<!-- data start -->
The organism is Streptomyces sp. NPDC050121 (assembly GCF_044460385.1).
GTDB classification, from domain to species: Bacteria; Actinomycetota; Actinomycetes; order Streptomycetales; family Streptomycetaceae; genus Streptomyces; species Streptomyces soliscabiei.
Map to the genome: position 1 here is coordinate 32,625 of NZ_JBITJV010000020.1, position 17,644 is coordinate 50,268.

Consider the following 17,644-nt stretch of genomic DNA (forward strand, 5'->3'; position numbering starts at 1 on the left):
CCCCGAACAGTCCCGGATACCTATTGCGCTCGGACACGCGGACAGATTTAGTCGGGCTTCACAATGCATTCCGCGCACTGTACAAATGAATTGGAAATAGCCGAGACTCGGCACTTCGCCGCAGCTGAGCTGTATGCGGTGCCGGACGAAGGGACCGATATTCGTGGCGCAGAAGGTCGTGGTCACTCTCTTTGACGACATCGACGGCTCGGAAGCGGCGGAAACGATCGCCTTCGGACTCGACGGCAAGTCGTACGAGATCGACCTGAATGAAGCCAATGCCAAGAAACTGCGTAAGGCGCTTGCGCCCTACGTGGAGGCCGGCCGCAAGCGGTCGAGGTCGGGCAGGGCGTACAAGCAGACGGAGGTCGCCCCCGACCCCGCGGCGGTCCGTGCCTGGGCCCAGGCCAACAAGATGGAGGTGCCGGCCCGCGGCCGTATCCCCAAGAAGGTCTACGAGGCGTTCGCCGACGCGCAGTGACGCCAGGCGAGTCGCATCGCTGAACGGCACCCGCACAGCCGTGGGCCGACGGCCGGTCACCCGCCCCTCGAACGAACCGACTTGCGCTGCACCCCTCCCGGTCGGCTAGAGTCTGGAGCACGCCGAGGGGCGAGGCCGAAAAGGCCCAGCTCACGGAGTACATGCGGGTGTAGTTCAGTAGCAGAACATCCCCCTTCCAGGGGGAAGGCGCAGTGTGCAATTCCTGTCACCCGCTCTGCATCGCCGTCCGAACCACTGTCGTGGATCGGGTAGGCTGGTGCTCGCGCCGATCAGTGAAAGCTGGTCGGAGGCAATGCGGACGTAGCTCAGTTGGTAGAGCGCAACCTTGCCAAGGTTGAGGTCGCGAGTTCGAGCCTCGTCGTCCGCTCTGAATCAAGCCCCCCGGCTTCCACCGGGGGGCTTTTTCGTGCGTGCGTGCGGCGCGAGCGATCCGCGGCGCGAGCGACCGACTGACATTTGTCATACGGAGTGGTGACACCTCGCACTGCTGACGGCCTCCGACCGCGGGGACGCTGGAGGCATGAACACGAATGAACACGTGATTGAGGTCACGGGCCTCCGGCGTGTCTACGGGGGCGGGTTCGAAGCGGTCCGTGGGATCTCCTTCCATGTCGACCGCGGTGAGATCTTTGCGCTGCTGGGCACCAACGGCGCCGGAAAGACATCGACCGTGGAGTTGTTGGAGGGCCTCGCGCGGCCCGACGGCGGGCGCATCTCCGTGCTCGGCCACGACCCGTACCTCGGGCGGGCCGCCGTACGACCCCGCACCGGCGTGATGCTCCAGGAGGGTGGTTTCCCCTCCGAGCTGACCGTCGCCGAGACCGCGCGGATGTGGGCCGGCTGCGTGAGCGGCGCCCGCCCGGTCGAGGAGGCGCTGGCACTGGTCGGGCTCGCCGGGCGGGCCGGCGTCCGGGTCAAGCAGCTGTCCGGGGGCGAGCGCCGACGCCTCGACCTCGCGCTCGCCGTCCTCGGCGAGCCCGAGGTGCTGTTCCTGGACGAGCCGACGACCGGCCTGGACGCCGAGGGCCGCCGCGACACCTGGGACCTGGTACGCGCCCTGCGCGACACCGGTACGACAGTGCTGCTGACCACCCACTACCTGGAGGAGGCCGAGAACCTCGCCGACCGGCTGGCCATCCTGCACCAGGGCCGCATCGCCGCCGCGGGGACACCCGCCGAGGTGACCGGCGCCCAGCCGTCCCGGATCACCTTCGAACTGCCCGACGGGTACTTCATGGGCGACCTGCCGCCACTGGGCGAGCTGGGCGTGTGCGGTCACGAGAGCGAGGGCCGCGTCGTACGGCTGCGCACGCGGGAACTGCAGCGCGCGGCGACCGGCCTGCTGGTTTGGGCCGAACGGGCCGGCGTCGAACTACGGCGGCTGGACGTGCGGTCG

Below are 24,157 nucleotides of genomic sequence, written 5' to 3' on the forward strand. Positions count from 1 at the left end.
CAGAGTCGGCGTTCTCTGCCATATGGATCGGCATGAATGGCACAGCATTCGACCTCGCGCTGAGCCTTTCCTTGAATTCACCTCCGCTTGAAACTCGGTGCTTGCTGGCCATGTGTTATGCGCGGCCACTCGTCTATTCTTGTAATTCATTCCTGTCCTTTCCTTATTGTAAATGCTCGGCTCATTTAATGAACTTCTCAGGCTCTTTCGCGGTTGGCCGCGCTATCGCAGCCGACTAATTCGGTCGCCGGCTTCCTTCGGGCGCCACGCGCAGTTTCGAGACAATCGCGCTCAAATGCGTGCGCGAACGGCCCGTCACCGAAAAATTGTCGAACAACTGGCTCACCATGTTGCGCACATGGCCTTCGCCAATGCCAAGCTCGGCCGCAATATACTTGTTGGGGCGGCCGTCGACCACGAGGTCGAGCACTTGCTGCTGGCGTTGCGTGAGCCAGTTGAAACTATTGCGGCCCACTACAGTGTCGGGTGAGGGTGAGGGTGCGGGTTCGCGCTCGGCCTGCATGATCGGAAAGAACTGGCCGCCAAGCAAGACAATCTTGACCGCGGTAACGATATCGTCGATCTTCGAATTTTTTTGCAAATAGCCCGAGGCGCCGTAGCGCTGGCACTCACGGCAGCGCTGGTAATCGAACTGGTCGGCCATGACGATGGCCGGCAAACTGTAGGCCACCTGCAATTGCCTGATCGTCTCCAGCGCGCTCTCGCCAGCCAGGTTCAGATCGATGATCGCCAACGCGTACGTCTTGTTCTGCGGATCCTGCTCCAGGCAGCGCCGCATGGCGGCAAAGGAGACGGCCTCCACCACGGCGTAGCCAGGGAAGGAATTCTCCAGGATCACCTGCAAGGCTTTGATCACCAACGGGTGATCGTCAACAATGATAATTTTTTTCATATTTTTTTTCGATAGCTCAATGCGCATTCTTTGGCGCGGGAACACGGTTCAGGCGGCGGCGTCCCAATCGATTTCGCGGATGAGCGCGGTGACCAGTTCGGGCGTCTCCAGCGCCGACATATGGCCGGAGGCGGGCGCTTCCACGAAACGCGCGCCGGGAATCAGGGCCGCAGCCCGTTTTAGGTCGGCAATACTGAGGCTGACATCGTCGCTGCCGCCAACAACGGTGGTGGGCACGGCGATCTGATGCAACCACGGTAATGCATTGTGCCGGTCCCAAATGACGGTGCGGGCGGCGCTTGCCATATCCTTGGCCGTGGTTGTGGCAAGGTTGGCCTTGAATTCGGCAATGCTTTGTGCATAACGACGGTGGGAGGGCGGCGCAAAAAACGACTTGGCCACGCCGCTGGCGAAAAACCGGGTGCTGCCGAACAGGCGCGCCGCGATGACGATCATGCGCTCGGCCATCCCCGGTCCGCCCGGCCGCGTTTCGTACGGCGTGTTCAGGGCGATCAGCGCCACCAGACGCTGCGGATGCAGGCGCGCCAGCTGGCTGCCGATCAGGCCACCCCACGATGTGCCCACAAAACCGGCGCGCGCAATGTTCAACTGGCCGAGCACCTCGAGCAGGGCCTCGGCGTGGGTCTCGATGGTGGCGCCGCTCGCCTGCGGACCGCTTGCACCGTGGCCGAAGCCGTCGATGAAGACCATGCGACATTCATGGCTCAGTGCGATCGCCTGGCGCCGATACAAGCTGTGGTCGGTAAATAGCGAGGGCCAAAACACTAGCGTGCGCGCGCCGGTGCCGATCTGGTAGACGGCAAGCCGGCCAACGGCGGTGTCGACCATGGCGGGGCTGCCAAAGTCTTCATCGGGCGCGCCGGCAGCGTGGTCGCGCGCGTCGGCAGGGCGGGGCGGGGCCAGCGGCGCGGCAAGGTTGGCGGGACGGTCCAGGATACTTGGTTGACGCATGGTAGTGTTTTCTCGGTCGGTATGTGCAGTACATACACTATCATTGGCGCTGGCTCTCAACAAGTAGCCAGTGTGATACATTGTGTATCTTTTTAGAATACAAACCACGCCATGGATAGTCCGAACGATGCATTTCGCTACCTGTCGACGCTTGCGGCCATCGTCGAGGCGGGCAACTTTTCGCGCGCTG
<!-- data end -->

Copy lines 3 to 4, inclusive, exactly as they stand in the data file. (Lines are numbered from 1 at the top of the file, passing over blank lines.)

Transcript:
Map to the genome: position 1 here is coordinate 32,625 of NZ_JBITJV010000020.1, position 17,644 is coordinate 50,268.

Consider the following 17,644-nt stretch of genomic DNA (forward strand, 5'->3'; position numbering starts at 1 on the left):